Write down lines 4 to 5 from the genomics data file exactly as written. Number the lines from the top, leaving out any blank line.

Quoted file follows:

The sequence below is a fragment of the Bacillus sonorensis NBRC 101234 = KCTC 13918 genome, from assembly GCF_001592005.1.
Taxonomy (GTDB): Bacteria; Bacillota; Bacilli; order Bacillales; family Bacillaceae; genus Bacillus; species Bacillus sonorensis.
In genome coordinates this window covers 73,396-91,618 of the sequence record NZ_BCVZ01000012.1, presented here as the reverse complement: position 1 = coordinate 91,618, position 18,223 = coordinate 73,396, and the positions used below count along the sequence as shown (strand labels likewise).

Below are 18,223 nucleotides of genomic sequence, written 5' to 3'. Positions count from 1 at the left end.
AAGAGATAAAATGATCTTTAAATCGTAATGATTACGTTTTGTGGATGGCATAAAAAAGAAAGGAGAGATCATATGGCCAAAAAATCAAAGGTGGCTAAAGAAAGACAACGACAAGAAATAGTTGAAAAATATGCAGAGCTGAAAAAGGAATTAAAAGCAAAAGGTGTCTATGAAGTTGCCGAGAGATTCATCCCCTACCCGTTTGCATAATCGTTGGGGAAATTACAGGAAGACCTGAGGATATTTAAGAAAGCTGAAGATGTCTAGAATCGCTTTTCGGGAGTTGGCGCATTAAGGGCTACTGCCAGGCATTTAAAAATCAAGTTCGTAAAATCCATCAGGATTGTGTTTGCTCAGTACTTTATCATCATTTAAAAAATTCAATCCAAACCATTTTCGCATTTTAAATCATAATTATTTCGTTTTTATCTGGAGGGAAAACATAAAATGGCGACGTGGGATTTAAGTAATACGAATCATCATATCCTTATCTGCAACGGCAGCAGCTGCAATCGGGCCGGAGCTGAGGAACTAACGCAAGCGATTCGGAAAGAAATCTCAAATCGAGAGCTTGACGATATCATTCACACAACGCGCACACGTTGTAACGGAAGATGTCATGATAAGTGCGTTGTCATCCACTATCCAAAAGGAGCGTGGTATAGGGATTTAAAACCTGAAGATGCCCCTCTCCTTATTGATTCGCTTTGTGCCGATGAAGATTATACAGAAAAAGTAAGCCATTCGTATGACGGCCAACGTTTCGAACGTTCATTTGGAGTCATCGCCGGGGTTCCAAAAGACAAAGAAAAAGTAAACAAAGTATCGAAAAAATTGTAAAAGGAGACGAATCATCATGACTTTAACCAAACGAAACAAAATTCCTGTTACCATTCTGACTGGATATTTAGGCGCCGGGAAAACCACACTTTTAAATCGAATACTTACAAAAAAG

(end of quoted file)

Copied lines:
Below are 18,223 nucleotides of genomic sequence, written 5' to 3'. Positions count from 1 at the left end.
AAGAGATAAAATGATCTTTAAATCGTAATGATTACGTTTTGTGGATGGCATAAAAAAGAAAGGAGAGATCATATGGCCAAAAAATCAAAGGTGGCTAAAGAAAGACAACGACAAGAAATAGTTGAAAAATATGCAGAGCTGAAAAAGGAATTAAAAGCAAAAGGTGTCTATGAAGTTGCCGAGAGATTCATCCCCTACCCGTTTGCATAATCGTTGGGGAAATTACAGGAAGACCTGAGGATATTTAAGAAAGCTGAAGATGTCTAGAATCGCTTTTCGGGAGTTGGCGCATTAAGGGCTACTGCCAGGCATTTAAAAATCAAGTTCGTAAAATCCATCAGGATTGTGTTTGCTCAGTACTTTATCATCATTTAAAAAATTCAATCCAAACCATTTTCGCATTTTAAATCATAATTATTTCGTTTTTATCTGGAGGGAAAACATAAAATGGCGACGTGGGATTTAAGTAATACGAATCATCATATCCTTATCTGCAACGGCAGCAGCTGCAATCGGGCCGGAGCTGAGGAACTAACGCAAGCGATTCGGAAAGAAATCTCAAATCGAGAGCTTGACGATATCATTCACACAACGCGCACACGTTGTAACGGAAGATGTCATGATAAGTGCGTTGTCATCCACTATCCAAAAGGAGCGTGGTATAGGGATTTAAAACCTGAAGATGCCCCTCTCCTTATTGATTCGCTTTGTGCCGATGAAGATTATACAGAAAAAGTAAGCCATTCGTATGACGGCCAACGTTTCGAACGTTCATTTGGAGTCATCGCCGGGGTTCCAAAAGACAAAGAAAAAGTAAACAAAGTATCGAAAAAATTGTAAAAGGAGACGAATCATCATGACTTTAACCAAACGAAACAAAATTCCTGTTACCATTCTGACTGGATATTTAGGCGCCGGGAAAACCACACTTTTAAATCGAATACTTACAAAAAAG